POLITICAL principals of the stumbling coalition government on Tuesday failed to agree on issues recently referred to them by their party negotiators, in a move which left them with little choice but to call in Sadc facilitator, South African President Jacob Zuma.
The latest development in the protracted negotiations to finalise issues linked to the Global Political Agreement (GPA), the basis of the shaky inclusive government, could also lead to intervention by Sadc if Zuma fails to crack the deadlock.
Sources said President Robert Mugabe, Prime Minister Morgan Tsvangirai and Deputy Prime Minister Arthur Mutambara met on Tuesday afternoon until late into the night but failed to agree on anything.
“They met on Tuesday for many hours, from afternoon till deep into the night, but nothing came of it. They could not move on anything and hence no change on the situation,” one of the negotiators said. “They ended agreeing to disagree and referring the matter to Zuma. That’s where we are now.”
Mugabe, Tsvangirai and Mutambara who are in South Africa for the official opening of the World Cup could meet Zuma there, sources said.
Diplomatic sources said this week a meeting of the Sadc troika on politics, defence and security could be held soon to deal with the issue or a full Sadc summit. The troika meeting could come just after the World Cup in July. The summit is expected in September.
The troika last met in Maputo last year in a bid to prevent the collapse of the inclusive government after Tsvangirai had withdrawn citing Mugabe’s refusal to deal with GPA outstanding issues. The meeting saved the inclusive government from collapse and resolved that parties should remain engaged to clear outstanding issues.
The sources said Sadc leaders could also meet if the anticipated opening of the regional bloc’s headquarters in Gaborone, Botswana, goes ahead soon.
Last month, Sadc chair, Democratic Republic of Congo President Joseph Kabila, dispatched his envoy in charge of special regional affairs, Leon Jean Ilunga Ngandu, to Harare to step up pressure on the three parties to finalise negotiations and implement the GPA in full.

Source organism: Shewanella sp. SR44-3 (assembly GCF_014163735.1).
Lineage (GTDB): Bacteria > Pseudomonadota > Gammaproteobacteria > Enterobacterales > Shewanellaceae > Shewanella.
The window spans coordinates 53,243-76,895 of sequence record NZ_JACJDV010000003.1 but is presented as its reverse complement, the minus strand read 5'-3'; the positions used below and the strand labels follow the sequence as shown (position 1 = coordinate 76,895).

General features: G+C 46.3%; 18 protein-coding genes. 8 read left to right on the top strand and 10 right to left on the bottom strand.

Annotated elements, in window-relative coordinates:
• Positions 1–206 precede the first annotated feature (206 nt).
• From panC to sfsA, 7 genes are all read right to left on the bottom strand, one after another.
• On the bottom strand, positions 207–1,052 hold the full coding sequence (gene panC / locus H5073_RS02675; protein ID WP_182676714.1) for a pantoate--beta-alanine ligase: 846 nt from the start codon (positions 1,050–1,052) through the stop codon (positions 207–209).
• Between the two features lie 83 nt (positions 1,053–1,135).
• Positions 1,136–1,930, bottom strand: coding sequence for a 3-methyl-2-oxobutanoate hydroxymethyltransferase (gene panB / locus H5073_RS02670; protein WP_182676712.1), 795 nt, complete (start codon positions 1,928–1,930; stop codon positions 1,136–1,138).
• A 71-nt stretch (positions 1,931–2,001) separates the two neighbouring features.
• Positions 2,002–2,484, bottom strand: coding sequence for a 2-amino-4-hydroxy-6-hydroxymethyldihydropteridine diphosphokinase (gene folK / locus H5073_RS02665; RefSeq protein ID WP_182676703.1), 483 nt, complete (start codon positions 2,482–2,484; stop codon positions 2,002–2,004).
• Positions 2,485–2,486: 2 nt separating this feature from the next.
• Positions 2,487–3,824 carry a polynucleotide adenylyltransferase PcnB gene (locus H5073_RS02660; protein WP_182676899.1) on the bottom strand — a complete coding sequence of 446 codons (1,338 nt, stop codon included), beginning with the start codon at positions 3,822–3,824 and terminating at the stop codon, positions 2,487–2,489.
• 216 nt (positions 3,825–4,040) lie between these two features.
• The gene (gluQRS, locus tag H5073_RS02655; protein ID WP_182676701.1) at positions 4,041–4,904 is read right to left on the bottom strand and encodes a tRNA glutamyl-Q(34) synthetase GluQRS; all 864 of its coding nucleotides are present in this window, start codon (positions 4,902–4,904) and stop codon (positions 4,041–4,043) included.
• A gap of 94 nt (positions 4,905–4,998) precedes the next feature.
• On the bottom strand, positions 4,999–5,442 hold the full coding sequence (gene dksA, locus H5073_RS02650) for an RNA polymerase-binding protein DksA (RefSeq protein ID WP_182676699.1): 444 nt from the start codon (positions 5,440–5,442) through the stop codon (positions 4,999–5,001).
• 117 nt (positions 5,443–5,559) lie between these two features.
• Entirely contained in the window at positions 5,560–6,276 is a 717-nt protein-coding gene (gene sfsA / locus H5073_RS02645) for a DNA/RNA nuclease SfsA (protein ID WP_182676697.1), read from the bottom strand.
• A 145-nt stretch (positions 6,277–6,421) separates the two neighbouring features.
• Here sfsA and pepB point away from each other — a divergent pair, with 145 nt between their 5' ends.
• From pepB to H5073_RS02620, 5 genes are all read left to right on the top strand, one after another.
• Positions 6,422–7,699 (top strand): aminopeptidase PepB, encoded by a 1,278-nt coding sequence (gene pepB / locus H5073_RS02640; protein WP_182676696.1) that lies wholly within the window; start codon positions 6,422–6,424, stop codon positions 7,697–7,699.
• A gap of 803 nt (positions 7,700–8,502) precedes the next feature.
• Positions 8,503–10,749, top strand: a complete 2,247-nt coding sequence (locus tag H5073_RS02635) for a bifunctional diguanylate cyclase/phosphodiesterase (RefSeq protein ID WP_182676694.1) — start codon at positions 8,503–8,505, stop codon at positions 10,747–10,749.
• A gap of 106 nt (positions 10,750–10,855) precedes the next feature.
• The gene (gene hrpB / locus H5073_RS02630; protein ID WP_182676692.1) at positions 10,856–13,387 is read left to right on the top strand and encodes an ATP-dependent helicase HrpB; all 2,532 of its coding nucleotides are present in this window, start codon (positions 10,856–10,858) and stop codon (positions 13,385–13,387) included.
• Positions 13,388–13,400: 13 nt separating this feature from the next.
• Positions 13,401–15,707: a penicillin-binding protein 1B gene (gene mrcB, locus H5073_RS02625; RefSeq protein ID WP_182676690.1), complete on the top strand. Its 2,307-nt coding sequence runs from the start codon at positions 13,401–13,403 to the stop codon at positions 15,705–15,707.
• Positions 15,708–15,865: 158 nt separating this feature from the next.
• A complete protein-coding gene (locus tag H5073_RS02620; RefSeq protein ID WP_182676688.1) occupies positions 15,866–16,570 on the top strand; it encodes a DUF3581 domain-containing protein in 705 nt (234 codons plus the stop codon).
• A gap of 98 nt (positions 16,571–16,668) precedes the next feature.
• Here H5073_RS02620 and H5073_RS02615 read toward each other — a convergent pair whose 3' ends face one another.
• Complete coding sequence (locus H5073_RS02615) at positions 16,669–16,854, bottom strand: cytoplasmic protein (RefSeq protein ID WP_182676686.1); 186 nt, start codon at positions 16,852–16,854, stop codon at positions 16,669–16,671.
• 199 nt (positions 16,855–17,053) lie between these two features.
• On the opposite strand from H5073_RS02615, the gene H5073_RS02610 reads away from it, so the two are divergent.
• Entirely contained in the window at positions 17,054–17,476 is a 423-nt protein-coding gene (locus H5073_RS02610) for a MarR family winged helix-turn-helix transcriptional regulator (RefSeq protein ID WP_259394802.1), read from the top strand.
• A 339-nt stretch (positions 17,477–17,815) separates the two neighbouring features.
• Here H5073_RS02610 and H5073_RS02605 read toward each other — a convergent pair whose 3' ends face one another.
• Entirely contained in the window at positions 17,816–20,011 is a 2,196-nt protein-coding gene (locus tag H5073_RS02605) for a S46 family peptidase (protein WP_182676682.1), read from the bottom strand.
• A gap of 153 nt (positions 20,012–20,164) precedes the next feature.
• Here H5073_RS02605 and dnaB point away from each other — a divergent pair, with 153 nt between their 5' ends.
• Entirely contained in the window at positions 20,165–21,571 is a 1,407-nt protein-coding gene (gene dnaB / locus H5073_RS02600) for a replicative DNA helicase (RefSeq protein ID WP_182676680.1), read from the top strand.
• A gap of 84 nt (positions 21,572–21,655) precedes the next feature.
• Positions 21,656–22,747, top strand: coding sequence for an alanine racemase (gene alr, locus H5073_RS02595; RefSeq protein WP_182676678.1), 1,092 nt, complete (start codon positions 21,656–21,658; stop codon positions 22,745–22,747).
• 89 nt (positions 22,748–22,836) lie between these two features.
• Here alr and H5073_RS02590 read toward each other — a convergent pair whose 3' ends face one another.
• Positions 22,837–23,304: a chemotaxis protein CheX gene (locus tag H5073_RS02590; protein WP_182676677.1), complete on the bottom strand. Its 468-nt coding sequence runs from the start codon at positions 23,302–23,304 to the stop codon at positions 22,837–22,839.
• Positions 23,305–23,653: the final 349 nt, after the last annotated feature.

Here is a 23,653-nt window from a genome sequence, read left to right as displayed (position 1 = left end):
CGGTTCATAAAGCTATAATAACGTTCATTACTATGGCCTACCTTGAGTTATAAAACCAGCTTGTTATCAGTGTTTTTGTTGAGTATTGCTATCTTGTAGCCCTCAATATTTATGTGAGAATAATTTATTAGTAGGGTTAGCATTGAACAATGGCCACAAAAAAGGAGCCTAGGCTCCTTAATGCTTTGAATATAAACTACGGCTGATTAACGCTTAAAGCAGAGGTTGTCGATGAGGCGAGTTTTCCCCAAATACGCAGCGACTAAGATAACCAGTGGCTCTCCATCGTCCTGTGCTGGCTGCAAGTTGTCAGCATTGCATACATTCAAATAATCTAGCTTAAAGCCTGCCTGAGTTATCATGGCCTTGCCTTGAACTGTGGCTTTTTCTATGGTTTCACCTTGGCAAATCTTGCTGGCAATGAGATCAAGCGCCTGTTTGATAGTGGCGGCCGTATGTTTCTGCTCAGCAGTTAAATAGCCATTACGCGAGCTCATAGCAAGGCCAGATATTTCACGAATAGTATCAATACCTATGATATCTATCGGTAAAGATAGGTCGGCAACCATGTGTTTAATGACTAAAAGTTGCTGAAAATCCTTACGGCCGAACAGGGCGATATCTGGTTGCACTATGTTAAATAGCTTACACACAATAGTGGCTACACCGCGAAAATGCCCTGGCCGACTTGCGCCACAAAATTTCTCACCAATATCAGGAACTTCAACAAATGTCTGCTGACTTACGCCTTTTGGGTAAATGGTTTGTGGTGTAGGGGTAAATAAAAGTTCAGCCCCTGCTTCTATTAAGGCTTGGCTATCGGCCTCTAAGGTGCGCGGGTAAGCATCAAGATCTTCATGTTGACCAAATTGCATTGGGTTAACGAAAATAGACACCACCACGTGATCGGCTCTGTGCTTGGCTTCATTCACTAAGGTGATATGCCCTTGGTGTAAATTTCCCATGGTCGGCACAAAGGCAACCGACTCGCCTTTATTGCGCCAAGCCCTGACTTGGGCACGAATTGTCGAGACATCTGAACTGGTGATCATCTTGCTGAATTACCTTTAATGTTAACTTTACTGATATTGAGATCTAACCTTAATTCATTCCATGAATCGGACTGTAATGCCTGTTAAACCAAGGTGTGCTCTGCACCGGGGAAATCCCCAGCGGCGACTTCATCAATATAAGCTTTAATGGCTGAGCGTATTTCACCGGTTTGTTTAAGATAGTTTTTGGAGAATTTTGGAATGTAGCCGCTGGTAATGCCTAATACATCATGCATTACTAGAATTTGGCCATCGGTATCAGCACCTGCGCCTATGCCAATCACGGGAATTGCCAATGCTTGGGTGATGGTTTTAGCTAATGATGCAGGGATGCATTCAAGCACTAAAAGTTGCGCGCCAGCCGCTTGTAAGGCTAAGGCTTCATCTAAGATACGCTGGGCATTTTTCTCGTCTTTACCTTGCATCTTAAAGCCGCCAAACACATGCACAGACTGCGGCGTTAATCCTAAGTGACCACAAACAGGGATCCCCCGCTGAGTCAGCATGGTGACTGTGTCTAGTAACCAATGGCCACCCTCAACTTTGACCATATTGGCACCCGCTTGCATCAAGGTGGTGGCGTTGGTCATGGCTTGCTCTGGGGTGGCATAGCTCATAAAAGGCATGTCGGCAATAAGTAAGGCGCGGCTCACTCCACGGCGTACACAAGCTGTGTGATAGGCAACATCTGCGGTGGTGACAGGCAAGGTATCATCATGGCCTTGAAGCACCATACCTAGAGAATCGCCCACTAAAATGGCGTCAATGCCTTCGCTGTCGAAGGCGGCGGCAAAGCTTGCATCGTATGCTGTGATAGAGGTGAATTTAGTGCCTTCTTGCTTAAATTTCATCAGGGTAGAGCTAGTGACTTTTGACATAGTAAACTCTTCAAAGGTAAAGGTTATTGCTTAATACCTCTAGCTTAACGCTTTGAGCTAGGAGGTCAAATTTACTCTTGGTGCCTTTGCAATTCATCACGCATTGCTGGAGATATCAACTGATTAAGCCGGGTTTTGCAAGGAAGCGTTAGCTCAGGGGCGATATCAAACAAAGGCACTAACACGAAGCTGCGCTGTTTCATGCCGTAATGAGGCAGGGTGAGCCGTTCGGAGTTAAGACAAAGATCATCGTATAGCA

Ngandu indicated Sadc leaders could meet in Botswana for the opening of the Sadc headquarters anytime.
Following intense negotiations between November 23 last year and April 2, negotiators in the inter-party talks referred a number of issues to the principals. The principals took almost two months to meet. When they eventually did on Tuesday nothing came out of it.
In their last report titled Final Report of the Negotiators on the Post-Maputo Inter-party Dialogue given to principals and Zuma in April, negotiators referred a series of issues to their leaders for finalisation.
The issues which were referred to principals included the swearing-in of Roy Bennett as Deputy Agriculture minister, appointment of provincial governors, appointment of Attorney-General Johannes Tomana and Reserve Bank governor Gideon Gono, chairing of cabinet, ministerial mandates, transport arrangements for principals, communication among principals, parallel government, national heroes and the role of Mugabe’s spokesman George Charamba.
Charamba was this week accused of “insubordination and indiscipline” by Minister of State in Tsvangirai’s Office Gorden Moyo after making claims the prime minister had signed a “null and void” bilateral agreement with South Korea recently.
The principals were also supposed to implement a plan on the removal of sanctions after negotiators agreed on the issue. – Staff Writer.